Getting into trouble one board at a time.

  20. #2820
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    Default Re: Restoration of the BC Salmon Troller "Petrel"

    I like the previous suggestion of making the temporary deck a modular affair. You could easily build a support framework from dimensional hem/fir and plywood deck sections that may be lifted in and out...perhaps screwed down in a few strategic places. I'd just go with whatever 1-inch ply you get a good price on and give it a few coats of porch and deck paint. Heck, sprinkle sand on it while you're at it if you like. A structure like this would be easy to work around as you decide how and when and how much to do to Petrel going forward. The emphasis is on keeping her functional; I've made the mistake of having a boat laid up for years while working on it, and realize the sadness of that situation.
    --​Anson, M/V Kingfisher

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  21. #2821
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    Default Re: Restoration of the BC Salmon Troller "Petrel"

    Quote Originally Posted by jsjpd1 View Post
    I hesitate to make any recommendations here because it is your time and money. But you know what I would do.

    It does seem like you may have crossed the point of no return when you cut out the deck though...
    Yes, it does doesn't it.

    Quote Originally Posted by Sabre View Post
    I like the previous suggestion of making the temporary deck a modular affair. You could easily build a support framework from dimensional hem/fir and plywood deck sections that may be lifted in and out...perhaps screwed down in a few strategic places. I'd just go with whatever 1-inch ply you get a good price on and give it a few coats of porch and deck paint. Heck, sprinkle sand on it while you're at it if you like. A structure like this would be easy to work around as you decide how and when and how much to do to Petrel going forward. The emphasis is on keeping her functional; I've made the mistake of having a boat laid up for years while working on it, and realize the sadness of that situation.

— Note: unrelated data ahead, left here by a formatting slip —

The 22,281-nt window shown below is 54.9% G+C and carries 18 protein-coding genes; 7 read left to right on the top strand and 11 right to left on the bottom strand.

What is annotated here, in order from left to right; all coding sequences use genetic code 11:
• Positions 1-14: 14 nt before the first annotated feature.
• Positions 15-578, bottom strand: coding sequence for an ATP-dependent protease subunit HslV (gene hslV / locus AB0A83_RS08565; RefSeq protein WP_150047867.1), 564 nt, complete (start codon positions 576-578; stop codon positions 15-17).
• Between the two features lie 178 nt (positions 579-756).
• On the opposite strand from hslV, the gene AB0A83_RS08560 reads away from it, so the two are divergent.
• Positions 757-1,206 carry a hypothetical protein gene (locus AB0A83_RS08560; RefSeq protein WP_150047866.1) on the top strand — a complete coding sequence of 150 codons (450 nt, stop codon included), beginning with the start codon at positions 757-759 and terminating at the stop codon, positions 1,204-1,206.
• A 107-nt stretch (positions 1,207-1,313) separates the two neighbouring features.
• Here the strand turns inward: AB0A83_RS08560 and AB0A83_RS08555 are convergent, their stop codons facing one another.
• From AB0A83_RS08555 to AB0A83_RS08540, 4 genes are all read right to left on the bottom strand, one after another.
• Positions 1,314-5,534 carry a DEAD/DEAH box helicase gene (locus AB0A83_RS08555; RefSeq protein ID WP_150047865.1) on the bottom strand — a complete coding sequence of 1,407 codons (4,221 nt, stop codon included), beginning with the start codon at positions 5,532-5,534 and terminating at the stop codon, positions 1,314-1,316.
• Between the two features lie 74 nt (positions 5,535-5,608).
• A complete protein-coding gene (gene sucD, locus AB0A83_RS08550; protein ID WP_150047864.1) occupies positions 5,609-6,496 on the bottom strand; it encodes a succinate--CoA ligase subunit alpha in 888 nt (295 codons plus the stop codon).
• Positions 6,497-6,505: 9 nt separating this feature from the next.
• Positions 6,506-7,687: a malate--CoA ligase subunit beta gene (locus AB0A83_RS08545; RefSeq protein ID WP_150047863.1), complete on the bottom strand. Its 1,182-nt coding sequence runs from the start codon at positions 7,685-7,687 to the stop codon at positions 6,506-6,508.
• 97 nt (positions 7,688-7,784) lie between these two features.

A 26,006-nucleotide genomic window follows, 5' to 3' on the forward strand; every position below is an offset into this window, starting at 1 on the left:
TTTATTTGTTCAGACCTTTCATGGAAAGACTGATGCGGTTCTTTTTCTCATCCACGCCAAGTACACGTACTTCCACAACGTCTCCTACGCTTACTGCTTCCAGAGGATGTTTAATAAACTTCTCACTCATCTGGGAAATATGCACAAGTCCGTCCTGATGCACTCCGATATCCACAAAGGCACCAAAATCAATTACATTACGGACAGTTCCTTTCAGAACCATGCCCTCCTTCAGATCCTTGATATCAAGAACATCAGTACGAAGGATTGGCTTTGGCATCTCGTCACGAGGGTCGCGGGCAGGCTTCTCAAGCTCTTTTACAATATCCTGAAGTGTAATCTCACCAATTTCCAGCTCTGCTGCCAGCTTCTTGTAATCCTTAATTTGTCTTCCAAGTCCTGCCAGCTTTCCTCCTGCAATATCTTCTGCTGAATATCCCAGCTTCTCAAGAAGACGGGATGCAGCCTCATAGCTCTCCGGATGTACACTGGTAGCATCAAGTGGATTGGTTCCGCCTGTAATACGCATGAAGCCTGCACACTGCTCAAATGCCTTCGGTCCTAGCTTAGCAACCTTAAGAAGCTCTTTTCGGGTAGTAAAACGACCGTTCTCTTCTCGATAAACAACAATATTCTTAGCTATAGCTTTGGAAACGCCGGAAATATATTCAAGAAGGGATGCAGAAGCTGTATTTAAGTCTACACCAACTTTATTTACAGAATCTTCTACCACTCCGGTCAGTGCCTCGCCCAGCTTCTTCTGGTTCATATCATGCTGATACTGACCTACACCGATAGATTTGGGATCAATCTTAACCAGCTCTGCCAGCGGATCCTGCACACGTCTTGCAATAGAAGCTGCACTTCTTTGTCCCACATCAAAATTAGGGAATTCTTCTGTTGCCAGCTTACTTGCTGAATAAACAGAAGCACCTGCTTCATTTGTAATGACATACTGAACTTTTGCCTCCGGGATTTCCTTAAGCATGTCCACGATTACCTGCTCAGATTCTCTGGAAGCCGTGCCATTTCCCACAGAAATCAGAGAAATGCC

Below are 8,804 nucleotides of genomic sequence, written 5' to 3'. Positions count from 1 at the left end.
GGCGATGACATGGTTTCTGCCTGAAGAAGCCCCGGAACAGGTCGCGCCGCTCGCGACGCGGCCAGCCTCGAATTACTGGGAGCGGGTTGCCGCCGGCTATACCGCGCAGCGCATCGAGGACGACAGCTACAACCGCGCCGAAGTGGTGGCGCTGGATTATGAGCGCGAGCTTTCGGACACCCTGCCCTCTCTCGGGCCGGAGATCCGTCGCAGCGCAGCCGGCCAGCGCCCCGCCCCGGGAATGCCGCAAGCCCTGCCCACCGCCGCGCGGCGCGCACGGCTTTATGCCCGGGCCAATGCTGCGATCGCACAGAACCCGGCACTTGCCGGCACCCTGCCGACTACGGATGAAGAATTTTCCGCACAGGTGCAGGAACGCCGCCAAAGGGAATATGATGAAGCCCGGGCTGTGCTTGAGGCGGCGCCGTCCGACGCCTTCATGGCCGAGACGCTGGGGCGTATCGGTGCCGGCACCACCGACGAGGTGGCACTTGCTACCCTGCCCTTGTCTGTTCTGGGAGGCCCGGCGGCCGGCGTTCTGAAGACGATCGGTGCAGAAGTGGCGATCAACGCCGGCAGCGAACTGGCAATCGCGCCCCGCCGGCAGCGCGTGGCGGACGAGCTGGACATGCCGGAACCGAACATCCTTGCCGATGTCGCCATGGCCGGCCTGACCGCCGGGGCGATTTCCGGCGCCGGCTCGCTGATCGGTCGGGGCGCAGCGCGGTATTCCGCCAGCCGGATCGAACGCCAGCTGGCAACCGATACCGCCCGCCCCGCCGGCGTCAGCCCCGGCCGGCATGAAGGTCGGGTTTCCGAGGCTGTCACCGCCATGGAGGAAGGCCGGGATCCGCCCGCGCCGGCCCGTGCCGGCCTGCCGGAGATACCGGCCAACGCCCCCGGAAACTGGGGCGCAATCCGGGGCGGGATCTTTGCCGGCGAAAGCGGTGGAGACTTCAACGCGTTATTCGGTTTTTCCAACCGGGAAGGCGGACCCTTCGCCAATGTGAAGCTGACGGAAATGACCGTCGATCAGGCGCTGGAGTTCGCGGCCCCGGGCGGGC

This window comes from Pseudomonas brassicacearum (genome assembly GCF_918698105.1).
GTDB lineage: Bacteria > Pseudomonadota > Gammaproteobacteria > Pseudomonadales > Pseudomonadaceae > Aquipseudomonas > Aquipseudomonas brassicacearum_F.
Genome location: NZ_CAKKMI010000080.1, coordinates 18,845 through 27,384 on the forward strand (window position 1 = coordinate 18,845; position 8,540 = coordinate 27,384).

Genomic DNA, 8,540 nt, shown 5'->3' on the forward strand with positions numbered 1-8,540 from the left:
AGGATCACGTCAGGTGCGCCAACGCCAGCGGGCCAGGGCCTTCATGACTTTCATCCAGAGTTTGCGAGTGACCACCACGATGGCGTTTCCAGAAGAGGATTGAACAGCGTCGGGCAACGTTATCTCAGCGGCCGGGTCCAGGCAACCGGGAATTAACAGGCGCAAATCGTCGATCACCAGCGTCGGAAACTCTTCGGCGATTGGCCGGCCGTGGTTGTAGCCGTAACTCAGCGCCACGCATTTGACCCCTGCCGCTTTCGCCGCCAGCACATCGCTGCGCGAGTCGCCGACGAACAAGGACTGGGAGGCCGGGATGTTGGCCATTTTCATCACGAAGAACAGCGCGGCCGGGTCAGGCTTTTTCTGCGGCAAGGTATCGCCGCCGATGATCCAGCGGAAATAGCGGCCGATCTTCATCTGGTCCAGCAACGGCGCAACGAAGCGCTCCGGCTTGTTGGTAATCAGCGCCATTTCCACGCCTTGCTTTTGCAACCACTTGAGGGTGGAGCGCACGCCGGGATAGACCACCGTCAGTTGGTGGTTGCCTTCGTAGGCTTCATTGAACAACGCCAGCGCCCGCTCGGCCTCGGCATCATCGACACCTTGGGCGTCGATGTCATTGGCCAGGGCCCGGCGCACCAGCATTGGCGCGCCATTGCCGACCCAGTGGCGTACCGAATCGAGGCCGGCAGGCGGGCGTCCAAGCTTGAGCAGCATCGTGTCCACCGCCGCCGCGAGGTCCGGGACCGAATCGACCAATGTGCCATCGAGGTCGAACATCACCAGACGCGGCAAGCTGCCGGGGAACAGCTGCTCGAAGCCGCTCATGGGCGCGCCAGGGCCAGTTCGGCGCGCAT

Sabre I agree in principle. That's certainly been my plan, having gone through the long-term restoration process with another boat - a project that did not end well. But it does feel like I've spent a lot of time avoiding the inevitable by continuing to focus on "keeping her functional". At a certain point maybe I have to acknowledge that she's *not* functional, even though the engine runs and she's not sinking. And that a cobbled-together aft deck isn't going to fix all of the other stuff that needs doing.

  22. #2822
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    Default Re: Restoration of the BC Salmon Troller "Petrel"

    I don’t see why you couldn’t realistically chunk the work up into phases, if you really wanted to keep the boat running. But it would require some dedicated time and funds. For example, a three week haul out to get the aft frames all sistered and maybe a start on the back deck. Then back into the water. But that only works if you can pause work and various life functions for that time and come up with the scratch so you can focus in the boat for 8-10 hours a day. Trying to work around the major structural issues while on the water seems like an exercise in frustration.

    My dad suggested that I put off launching Amazon for another year to finish off the interior for that very reason. Everything is at least 50% harder when the boat is in the water.
    -Jim

    Sucker for a pretty face.
    1934 27' Blanchard Cuiser ~ Amazon, Ex. Emalu
    19'6" Caledonia Yawl ~ Sparrow

    Getting into trouble one board at a time.

  23. #2823
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    Default Re: Restoration of the BC Salmon Troller "Petrel"

    Quote Originally Posted by jsjpd1 View Post
    I don’t see why you couldn’t realistically chunk the work up into phases, if you really wanted to keep the boat running. But it would require some dedicated time and funds. For example, a three week haul out to get the aft frames all sistered and maybe a start on the back deck. Then back into the water. But that only works if you can pause work and various life functions for that time and come up with the scratch so you can focus in the boat for 8-10 hours a day. Trying to work around the major structural issues while on the water seems like an exercise in frustration.